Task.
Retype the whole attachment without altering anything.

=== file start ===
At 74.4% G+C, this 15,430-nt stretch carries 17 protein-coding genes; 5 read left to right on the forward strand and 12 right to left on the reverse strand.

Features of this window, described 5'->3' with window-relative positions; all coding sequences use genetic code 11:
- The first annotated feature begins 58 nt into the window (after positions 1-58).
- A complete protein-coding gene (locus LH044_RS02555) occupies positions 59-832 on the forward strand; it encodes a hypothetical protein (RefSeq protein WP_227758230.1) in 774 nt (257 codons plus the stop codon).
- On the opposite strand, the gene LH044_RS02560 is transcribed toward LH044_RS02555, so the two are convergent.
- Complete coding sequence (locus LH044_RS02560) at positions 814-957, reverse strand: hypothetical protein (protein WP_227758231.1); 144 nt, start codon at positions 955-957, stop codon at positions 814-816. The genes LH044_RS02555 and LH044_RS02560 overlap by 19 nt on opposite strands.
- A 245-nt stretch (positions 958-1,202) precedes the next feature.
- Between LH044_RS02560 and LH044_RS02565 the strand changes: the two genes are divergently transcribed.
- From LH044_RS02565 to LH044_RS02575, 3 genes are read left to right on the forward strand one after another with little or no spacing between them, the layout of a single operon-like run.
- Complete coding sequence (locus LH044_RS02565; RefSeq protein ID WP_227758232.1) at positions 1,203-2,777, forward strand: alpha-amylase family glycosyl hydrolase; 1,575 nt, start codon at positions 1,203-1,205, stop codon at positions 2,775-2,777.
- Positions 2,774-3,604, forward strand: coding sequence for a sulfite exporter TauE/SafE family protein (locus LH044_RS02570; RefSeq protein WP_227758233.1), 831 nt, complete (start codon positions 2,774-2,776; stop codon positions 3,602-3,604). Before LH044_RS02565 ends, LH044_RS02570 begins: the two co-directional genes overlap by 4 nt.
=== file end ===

At 74.4% G+C, this 15,430-nt stretch carries 17 protein-coding genes; 5 read left to right on the forward strand and 12 right to left on the reverse strand.

Features of this window, described 5'->3' with window-relative positions; all coding sequences use genetic code 11:
- The first annotated feature begins 58 nt into the window (after positions 1-58).
- A complete protein-coding gene (locus LH044_RS02555) occupies positions 59-832 on the forward strand; it encodes a hypothetical protein (RefSeq protein WP_227758230.1) in 774 nt (257 codons plus the stop codon).
- On the opposite strand, the gene LH044_RS02560 is transcribed toward LH044_RS02555, so the two are convergent.
- Complete coding sequence (locus LH044_RS02560) at positions 814-957, reverse strand: hypothetical protein (protein WP_227758231.1); 144 nt, start codon at positions 955-957, stop codon at positions 814-816. The genes LH044_RS02555 and LH044_RS02560 overlap by 19 nt on opposite strands.
- A 245-nt stretch (positions 958-1,202) precedes the next feature.
- Between LH044_RS02560 and LH044_RS02565 the strand changes: the two genes are divergently transcribed.
- From LH044_RS02565 to LH044_RS02575, 3 genes are read left to right on the forward strand one after another with little or no spacing between them, the layout of a single operon-like run.
- Complete coding sequence (locus LH044_RS02565; RefSeq protein ID WP_227758232.1) at positions 1,203-2,777, forward strand: alpha-amylase family glycosyl hydrolase; 1,575 nt, start codon at positions 1,203-1,205, stop codon at positions 2,775-2,777.
- Positions 2,774-3,604, forward strand: coding sequence for a sulfite exporter TauE/SafE family protein (locus LH044_RS02570; RefSeq protein WP_227758233.1), 831 nt, complete (start codon positions 2,774-2,776; stop codon positions 3,602-3,604). Before LH044_RS02565 ends, LH044_RS02570 begins: the two co-directional genes overlap by 4 nt.